Here’s why I started therapy

It’s no secret that a lot of people have been struggling with their mental health during lockdown – myself among them. Although I’ve always had anxious tendencies, my anxiety levels reached new heights and along with it came extreme irritability. I realised that living in this pressure cooker situation was triggering a lot of issues I had from unresolved experiences in my past – most of which were from childhood. So what did I do? I took the plunge and started something that I had avoided for so long – I started therapy.

Trying to keep it all together – but falling apart

At one point, hand on heart – I didn’t really recognise myself. Trying to keep it all together during lockdown and off the back of the horrific circumstances in which my mum’s one partner had died of cancer at the beginning of the pandemic.

Plus there was my prolonged staph skin infection which got so bad I ended up on an IV drip in A&E. All of which meant that I felt like I was fighting one battle after another. I had pushed myself and my partner Mr C to the brink and I had to find a way to claw myself back for all of our sakes.

All that unresolved crap from the past

What I didn’t realise is that I was bringing all my unresolved crap with me to all of this. Every single response to every single event was fuelled by the fire of my childhood misgivings, and it was utterly exhausting.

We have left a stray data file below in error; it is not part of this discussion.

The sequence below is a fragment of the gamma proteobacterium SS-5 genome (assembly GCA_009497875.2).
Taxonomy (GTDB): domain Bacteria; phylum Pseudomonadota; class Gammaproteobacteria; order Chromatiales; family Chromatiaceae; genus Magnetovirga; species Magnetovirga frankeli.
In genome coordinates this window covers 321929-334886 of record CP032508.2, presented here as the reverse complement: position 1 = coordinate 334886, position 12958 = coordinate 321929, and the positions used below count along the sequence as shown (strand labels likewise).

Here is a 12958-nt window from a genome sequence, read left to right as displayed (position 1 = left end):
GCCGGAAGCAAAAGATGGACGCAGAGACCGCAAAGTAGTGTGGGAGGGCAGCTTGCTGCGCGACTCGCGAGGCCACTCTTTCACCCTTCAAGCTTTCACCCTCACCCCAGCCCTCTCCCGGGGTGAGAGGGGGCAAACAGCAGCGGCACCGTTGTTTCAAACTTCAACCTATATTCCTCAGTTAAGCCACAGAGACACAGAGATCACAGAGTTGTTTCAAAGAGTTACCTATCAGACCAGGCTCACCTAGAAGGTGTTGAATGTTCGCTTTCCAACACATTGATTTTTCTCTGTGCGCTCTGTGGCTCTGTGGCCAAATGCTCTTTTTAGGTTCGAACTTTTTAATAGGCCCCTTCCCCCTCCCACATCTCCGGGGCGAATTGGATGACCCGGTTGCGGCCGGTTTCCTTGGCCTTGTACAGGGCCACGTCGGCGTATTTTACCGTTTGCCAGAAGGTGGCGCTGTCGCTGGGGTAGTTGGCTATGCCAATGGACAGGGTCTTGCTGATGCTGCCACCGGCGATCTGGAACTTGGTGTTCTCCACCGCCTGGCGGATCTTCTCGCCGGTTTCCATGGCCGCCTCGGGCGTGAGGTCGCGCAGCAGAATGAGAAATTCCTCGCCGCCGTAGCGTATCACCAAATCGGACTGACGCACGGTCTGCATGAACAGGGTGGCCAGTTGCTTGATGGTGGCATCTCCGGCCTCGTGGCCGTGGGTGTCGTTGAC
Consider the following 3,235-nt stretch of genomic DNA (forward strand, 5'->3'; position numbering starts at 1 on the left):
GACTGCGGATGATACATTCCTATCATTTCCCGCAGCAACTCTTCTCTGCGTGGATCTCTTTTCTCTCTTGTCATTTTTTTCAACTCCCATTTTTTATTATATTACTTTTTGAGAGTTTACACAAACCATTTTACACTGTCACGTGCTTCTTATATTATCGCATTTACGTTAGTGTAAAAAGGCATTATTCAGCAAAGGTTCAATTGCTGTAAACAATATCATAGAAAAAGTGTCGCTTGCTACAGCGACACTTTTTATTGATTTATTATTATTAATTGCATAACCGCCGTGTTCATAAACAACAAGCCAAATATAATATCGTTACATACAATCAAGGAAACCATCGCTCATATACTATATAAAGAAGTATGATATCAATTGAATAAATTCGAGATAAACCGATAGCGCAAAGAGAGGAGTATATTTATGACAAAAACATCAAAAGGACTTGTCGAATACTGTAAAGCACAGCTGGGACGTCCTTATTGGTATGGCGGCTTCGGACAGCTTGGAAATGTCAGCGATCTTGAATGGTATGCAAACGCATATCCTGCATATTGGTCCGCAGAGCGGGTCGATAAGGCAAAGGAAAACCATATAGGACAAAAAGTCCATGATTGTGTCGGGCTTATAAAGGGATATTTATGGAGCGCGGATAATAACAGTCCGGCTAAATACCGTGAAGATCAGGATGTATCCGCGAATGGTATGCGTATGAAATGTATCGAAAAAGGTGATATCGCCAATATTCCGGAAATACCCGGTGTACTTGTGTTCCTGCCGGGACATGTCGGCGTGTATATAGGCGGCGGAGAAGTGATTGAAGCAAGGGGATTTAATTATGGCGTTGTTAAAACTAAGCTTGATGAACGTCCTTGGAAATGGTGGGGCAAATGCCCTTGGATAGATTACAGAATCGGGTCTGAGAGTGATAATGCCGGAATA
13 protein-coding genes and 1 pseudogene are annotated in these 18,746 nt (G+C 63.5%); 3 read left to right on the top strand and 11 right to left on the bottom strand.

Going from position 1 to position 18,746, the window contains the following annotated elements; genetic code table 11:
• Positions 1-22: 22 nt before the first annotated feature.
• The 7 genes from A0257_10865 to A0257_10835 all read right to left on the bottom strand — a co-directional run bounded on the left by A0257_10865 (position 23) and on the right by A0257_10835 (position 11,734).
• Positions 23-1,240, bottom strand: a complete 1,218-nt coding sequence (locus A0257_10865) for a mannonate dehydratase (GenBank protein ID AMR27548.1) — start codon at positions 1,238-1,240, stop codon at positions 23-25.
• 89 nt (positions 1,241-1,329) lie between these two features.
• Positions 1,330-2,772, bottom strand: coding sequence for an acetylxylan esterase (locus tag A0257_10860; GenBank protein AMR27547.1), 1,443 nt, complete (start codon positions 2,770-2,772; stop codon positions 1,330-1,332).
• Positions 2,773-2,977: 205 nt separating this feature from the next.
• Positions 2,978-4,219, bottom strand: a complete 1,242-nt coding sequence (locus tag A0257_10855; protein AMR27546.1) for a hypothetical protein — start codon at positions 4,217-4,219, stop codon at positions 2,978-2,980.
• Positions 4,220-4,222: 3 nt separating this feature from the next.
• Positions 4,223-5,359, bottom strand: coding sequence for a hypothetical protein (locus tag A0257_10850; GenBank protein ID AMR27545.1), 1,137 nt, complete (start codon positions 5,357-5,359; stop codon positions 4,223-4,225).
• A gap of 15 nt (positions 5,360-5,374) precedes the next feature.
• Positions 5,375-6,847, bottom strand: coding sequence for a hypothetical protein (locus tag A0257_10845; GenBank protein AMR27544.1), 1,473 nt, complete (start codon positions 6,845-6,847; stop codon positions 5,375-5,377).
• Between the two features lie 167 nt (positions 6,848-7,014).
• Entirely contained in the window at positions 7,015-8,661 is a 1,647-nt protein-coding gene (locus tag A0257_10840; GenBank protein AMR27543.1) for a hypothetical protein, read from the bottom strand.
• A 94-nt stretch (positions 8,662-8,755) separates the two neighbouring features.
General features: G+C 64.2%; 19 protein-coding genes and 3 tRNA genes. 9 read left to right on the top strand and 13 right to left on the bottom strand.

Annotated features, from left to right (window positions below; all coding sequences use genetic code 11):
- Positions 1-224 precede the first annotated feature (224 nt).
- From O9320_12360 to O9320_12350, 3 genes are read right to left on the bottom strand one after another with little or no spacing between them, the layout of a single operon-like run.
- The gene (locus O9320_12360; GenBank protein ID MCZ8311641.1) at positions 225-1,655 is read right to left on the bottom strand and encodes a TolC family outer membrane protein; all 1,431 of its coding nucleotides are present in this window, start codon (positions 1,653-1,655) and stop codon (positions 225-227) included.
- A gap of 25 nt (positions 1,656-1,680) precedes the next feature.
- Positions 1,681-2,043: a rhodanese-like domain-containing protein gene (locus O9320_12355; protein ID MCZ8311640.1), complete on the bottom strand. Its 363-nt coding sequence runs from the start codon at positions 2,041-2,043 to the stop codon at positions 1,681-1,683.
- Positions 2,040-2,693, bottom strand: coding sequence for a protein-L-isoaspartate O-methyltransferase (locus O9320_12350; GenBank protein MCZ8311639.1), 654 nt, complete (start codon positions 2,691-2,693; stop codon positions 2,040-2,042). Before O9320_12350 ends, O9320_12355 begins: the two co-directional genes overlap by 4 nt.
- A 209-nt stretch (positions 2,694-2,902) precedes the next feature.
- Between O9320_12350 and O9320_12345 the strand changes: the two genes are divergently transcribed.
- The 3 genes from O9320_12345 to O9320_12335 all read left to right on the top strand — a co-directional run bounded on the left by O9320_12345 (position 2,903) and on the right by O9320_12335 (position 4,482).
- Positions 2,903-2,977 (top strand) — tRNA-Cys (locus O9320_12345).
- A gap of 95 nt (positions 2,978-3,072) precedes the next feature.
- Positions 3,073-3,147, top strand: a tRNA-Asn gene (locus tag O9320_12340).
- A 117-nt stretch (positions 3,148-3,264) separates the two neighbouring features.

While trying to keep our household, homeschooling, my mum and myself together, I was tipping myself closer to emotional calamity. With no outlet, at one point I remember being in the shower feeling like my head was buzzing on the brink of insanity – there was just too much to process, and I couldn’t do it any longer without some kind of outlet, and some kind of help.

And then I started therapy

I found an incredible therapist on Harley Therapy who I now have a two-hour session with every fortnight. We deal with whatever has been bothering me since our last session (such an amazing outlet!), and helps me to process all of those unprocessed things (mainly from my childhood) which are sneakily then causing me problems in scenarios and relationships in the present.

Here’s the thing about therapy – it can feel a bit insulting when someone suggests you need therapy. I remember Mr C suggesting it to me a few years ago when I was in a bad spot, and I was absolutely horrified. But when you realise it yourself, and you finally take the plunge and it becomes a different beast altogether.

I’m not saying my therapy sessions are a bed of roses – they are hard work and there is sometimes a lot of crying involved as I deal with things from my past. But as a result of having started therapy and having a dedicated space to deal with my issues past and present, I feel less overwhelmed and exhausted, almost never irritated and have the tools to deal with my anxiety when I feel it dialing up. I am undoubtedly a better person, partner, mother and daughter for it.

My experience of Emotional Freedom Technique

I know some people may have tried therapy and said that it didn’t work. What I would say is that there are so many different types of therapies and it’s about finding the one that is right for you. My sessions with my therapist are largely based on EFT – Emotional Freedom Technique – as I already knew I had a lot of blockages I needed to remove.

Emotional Freedom Technique is known to be really useful for anxiety. Essentially it is an alternative treatment for emotional distress. People who use this technique believe tapping the body can create a balance in your energy system and treat pain. What I love about it is that as well as my therapy sessions being based around it, I’ve now learnt to use it whenever I feel my anxieties creeping up on me, and by golly does it work!